While at the Google+ Photographer’s Conference this past Tuesday and Wednesday I had the great fortune of being able to try the prototype of Google Glasses from Project Glass. These glasses provide a heads up display of sorts and also include a built in camera allowing you to capture some amazing photos and videos with a perspective that really hasn’t existed to date. So what were they like?
They weren’t too heavy and they were very easy to wear. Considering what is packed into this small form factor it’s tough to believe how much functionality you actually get out of them. They include a camera, a heads-up screen to review photos and review augmented reality data tied to what you’re seeing and where you are (this later part was not seen nor tested). Unfortunately for me I’m left-eye dominant and the glasses were for a right-eye dominant person. For this reason to really see much I had to wince, closing my left eye.
Much of the recent news about them center on how bad they look, but they could be far worse and given the prospect of what information and value they provide it may be a small price to pay. Clearly given the Google+ Photographer’s Conference was centered around photography much of the discussion about them focused on their photographic and video potential. The Google Glasses photo examples shown during the presentation showed off the unique perspective they provide. Having both of the photographers hands in the scene is one noticeable difference between what is produced with the glasses versus a standard camera, but it is ultimately the point of view perspective (head height, looking down, around and with a wide field of view) that makes them stand out.
The resolution of the images, types of sensor used and the manner in which the photos are downloaded wasn’t discussed, but to be honest the technical details were easily lost in the moment. It was a very overwhelming moment to see this technology at the prototype stage. It’s so radically different that it takes your breath away when you see it and handle it. As you handle the glasses you’re overwhelmed with the feeling that you’re holding the future in your hands. It’s very sci-fi feeling.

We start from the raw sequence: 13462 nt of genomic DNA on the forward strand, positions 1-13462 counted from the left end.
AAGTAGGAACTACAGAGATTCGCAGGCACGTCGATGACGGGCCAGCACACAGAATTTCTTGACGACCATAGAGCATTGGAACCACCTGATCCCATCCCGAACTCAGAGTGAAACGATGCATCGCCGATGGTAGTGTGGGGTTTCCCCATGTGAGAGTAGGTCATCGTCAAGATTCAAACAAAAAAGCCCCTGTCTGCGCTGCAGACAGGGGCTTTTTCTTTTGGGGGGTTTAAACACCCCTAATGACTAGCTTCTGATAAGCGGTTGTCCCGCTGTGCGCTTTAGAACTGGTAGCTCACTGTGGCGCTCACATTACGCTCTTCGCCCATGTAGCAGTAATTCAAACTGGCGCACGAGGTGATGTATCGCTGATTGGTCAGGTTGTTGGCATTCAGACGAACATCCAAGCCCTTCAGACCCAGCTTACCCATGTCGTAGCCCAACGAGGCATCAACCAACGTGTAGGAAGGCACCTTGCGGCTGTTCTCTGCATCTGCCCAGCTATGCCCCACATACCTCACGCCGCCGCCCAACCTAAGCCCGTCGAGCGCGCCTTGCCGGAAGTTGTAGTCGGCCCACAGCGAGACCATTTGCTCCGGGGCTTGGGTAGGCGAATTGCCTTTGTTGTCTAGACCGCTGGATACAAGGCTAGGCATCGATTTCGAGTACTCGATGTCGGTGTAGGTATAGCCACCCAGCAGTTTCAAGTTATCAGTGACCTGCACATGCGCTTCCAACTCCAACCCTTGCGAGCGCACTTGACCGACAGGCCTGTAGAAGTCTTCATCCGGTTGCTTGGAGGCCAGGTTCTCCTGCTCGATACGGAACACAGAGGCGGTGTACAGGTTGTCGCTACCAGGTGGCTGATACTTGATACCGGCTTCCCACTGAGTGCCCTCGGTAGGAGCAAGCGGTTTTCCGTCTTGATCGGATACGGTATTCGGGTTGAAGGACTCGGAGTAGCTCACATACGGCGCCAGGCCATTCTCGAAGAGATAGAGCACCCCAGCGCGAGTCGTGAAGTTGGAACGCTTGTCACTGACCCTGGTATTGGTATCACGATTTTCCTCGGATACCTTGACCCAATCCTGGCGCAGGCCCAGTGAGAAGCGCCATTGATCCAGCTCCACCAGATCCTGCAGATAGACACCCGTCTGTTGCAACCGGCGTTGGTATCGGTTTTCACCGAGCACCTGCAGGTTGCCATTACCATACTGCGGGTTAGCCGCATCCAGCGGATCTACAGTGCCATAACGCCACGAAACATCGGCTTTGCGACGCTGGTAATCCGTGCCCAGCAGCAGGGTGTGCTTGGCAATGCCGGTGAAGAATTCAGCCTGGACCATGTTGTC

When I originally read the news about them I was skeptical, but after trying them on for a short test drive I think they could be great. The one thing that would be weird though is if everyone is wearing them and you’re taking pictures of each other you’ll have the glasses on versus having a more natural glass free presentation of your subjects. As a one-off it’s cool, but if everyone is running around with them on I’m not sure if people will really want the people photos they’d produce. Who knows. I’d rather deal with that dilemma and reap the rewards they provide than not.
Bonus photo provided of Peter Hurley in amazement as he learns about Google Glass from Dr. Marc Levoy. Note Peter was kind enough to take the photos of me wearing the glasses.
Project Glass: One Day (promo video)
Later in the day I had the good fortune of meeting Sergey Brin who was wearing his personal copy of Google Glasses
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Great post!! very informative.
Thank you very much for such a lovely and informative post.
What do you think? Do you want a pair of these Google Project glasses? Would you go to the difficulties of wearing contact lenses with pixels in them?
here is my concern. i too am left eye dominant. if they make a left eye dominant pair, im worried that my right eye will become even weaker since im depending on my left eye to do alot more work!
Since you’re left-eye dominant, did the question come up at all of whether they plan to produce a left-eye version? And more importantly, what was the answer?
I’m stuck in the odd position of being absolutely left-eye dominant whilst right-handed. It’s already bad enough that I can’t effectively use firearms (besides pistols) without special raised scopes… I’d hate to miss out on Glass simply because my right eye can’t handle it. :/